- Survey: Most U.S. Crypto Investors Do Not Plan to Deduct Losses Incurred after Selling Bitcoin
- Ford, Cobalt, IBM, LG & RCS Introduce a Blockchain Initiative for the Mineral Mining Industry
- Ripple Reassures It’s Safe in Response to “Biased Nonce Sense” Paper
- Outside Audit Confirms Circle’s Stablecoin USDC Is Fully Backed by USD as of the End of 2018
- Research: Cryptocurrencies Are Extremely Volatile and Unpredictable, Excess of Altcoins Will Drag Down Bitcoin
Two different reports of two utterly different entities were published recently, and both of which indicate the same conclusion: crypto scams are on the rise, and already succeed in stealing millions from gullible individuals.
The U.K.’s national fraud and cyber crime unit, Action Fraud, published on August 10 a report whose purpose is to inform and warn the public about cryptocurrency frauds that have already caused over £2 million worth in losses this summer. Action Fraud discloses that just in June-July cryptocurrency scams managed to swipe nearly £2.1 million through get-rich-quick schemes with an average loss of £10.1K per victim (!), while 203 such cases were unearthed by the unit.
The scammers apparently target unsuspecting users on the social media, prompting them to give away sensitive private information such as credit card details in order to open a trading account on fake crypto investment websites. The scammers then attempt to induce the victim to deposit as much money as possible until ultimately they completely shut down the site and disappear. The report also adds that in some cases, the scammers used the likeness of well-known figures (without their consent obviously) to lure the victims in – a familiar fraudulent method.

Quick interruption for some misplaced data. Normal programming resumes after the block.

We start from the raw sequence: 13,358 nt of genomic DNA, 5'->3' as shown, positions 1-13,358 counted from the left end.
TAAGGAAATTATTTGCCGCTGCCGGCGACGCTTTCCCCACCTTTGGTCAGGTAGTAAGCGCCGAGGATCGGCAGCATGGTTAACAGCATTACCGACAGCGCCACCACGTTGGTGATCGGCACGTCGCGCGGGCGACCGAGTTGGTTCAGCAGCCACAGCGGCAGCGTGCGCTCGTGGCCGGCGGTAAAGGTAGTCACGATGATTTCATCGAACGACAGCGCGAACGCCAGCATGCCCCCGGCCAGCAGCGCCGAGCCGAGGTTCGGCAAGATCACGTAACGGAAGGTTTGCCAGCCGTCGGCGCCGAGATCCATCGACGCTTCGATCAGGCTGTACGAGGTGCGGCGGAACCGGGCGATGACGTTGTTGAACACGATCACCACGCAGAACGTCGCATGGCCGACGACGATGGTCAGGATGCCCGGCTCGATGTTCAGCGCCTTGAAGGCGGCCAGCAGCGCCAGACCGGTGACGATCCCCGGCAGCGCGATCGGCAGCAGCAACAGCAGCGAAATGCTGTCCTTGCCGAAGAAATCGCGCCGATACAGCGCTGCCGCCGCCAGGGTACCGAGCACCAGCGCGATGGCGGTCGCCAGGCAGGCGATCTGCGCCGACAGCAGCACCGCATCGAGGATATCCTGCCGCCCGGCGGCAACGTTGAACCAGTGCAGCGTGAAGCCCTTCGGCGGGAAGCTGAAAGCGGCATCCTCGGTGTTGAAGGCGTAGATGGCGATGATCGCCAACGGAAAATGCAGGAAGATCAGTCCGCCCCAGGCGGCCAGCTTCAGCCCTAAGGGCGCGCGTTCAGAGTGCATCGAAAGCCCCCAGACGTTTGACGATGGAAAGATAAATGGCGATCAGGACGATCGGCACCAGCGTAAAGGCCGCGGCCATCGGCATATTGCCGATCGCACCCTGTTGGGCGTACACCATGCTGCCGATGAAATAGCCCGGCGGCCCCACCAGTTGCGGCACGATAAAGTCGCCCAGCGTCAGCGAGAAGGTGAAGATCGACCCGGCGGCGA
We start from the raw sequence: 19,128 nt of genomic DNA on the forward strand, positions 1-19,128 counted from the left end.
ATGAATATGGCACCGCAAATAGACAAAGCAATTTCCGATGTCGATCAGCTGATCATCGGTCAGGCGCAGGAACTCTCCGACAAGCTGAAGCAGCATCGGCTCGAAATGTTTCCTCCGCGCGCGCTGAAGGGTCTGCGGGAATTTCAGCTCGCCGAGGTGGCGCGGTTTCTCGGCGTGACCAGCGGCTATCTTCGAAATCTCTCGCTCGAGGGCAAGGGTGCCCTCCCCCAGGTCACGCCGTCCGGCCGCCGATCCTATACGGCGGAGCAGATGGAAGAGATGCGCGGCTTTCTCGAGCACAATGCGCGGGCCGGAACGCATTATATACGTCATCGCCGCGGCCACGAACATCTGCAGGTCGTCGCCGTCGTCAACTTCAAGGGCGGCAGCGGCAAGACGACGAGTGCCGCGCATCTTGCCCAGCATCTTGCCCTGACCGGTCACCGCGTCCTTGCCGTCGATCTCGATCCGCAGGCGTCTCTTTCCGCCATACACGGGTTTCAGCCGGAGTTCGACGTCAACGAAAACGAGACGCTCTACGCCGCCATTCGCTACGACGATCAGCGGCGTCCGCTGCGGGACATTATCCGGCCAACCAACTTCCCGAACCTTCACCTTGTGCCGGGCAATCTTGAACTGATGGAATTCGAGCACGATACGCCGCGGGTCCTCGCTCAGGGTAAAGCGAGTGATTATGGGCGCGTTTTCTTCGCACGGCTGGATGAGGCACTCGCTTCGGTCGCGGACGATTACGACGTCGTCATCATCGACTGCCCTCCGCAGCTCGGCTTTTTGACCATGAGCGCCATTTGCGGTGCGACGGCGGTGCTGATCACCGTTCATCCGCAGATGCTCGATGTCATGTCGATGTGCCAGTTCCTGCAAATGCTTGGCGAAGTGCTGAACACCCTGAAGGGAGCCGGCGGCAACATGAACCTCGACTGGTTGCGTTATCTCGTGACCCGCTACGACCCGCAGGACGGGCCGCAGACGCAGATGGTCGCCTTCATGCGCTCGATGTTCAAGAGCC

Action Fraud posted several tips for consumers not to be fooled:
Don’t assume it’s real – professional-looking websites, adverts or social media posts don’t always mean that an investment opportunity is genuine. Criminals can use the names of well-known brands or individuals to make their scams appear legitimate.
Don’t be rushed or pressured into making a decision – a genuine bank or financial organisation won’t force you to part with your money on the spot. Always be wary if you’re pressured to invest quickly or promised returns that sound too good to be true.
Stay in control – avoid uninvited investment offers, especially those over cold calls. If you’re thinking about making an investment, get independent advice and thoroughly research the company first.
The second report was published by the cybersecurity company, Kaspersky Lab, on August 14 and portrays a very similar picture. Kaspersky informs that just in the second quarter of 2018 alone, the company’s software blocked 58,000 attempts of unwary users to visit phishing websites that pretended to offer all sorts of crypto services such as wallets and markets. The report specifies that in many cases fraudsters impersonated as actual ICO projects (sometimes even before the real ones went live), enticed the users with token giveaways, and eventually persuaded the users to invest.
The report further details that the most popular cryptocurrency with the scammers is Ethereum (ETH), which is not surprising since legitimate ICOs mainly use this cryptocurrency (which might now also lead to its price decline). In Q2, cybercriminals succeeded in stealing more than $2.3 million with these kinds of ICO scams. Interestingly, this report also mentions that fraudsters are using the portraits of celebrities to cajole users; this quarter, the most popular celebrity likenesses that were utilized by cryptocriminals were of the tech magnate Elon Musk, the Russian entrepreneur Pavel Durov, and the co-founder of Ethereum Vitalik Buterin.